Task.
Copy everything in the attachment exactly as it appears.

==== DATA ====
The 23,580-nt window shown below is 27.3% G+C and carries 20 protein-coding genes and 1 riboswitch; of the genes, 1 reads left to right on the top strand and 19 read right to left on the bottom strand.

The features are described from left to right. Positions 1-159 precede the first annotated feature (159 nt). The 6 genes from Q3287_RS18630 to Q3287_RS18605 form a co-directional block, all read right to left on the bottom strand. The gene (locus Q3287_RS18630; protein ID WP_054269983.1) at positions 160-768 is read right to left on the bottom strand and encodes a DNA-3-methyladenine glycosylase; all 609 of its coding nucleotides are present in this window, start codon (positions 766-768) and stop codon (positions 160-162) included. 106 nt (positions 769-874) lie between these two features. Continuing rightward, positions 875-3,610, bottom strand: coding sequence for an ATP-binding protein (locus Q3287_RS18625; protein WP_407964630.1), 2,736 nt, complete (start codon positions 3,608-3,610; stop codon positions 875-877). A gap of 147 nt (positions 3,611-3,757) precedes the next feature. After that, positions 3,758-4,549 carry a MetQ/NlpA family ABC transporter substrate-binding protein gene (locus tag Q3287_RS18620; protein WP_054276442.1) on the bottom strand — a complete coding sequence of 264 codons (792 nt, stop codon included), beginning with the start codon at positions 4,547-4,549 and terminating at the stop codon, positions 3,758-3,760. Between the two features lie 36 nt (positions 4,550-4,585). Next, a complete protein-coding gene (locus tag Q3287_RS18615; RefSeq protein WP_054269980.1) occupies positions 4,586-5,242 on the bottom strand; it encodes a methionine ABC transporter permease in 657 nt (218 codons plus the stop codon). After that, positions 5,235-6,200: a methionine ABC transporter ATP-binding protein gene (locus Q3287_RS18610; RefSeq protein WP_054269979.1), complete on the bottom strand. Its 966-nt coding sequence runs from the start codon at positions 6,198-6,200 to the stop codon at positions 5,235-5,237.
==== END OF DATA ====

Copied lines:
The 23,580-nt window shown below is 27.3% G+C and carries 20 protein-coding genes and 1 riboswitch; of the genes, 1 reads left to right on the top strand and 19 read right to left on the bottom strand.

The features are described from left to right. Positions 1-159 precede the first annotated feature (159 nt). The 6 genes from Q3287_RS18630 to Q3287_RS18605 form a co-directional block, all read right to left on the bottom strand. The gene (locus Q3287_RS18630; protein ID WP_054269983.1) at positions 160-768 is read right to left on the bottom strand and encodes a DNA-3-methyladenine glycosylase; all 609 of its coding nucleotides are present in this window, start codon (positions 766-768) and stop codon (positions 160-162) included. 106 nt (positions 769-874) lie between these two features. Continuing rightward, positions 875-3,610, bottom strand: coding sequence for an ATP-binding protein (locus Q3287_RS18625; protein WP_407964630.1), 2,736 nt, complete (start codon positions 3,608-3,610; stop codon positions 875-877). A gap of 147 nt (positions 3,611-3,757) precedes the next feature. After that, positions 3,758-4,549 carry a MetQ/NlpA family ABC transporter substrate-binding protein gene (locus tag Q3287_RS18620; protein WP_054276442.1) on the bottom strand — a complete coding sequence of 264 codons (792 nt, stop codon included), beginning with the start codon at positions 4,547-4,549 and terminating at the stop codon, positions 3,758-3,760. Between the two features lie 36 nt (positions 4,550-4,585). Next, a complete protein-coding gene (locus tag Q3287_RS18615; RefSeq protein WP_054269980.1) occupies positions 4,586-5,242 on the bottom strand; it encodes a methionine ABC transporter permease in 657 nt (218 codons plus the stop codon). After that, positions 5,235-6,200: a methionine ABC transporter ATP-binding protein gene (locus Q3287_RS18610; RefSeq protein WP_054269979.1), complete on the bottom strand. Its 966-nt coding sequence runs from the start codon at positions 6,198-6,200 to the stop codon at positions 5,235-5,237.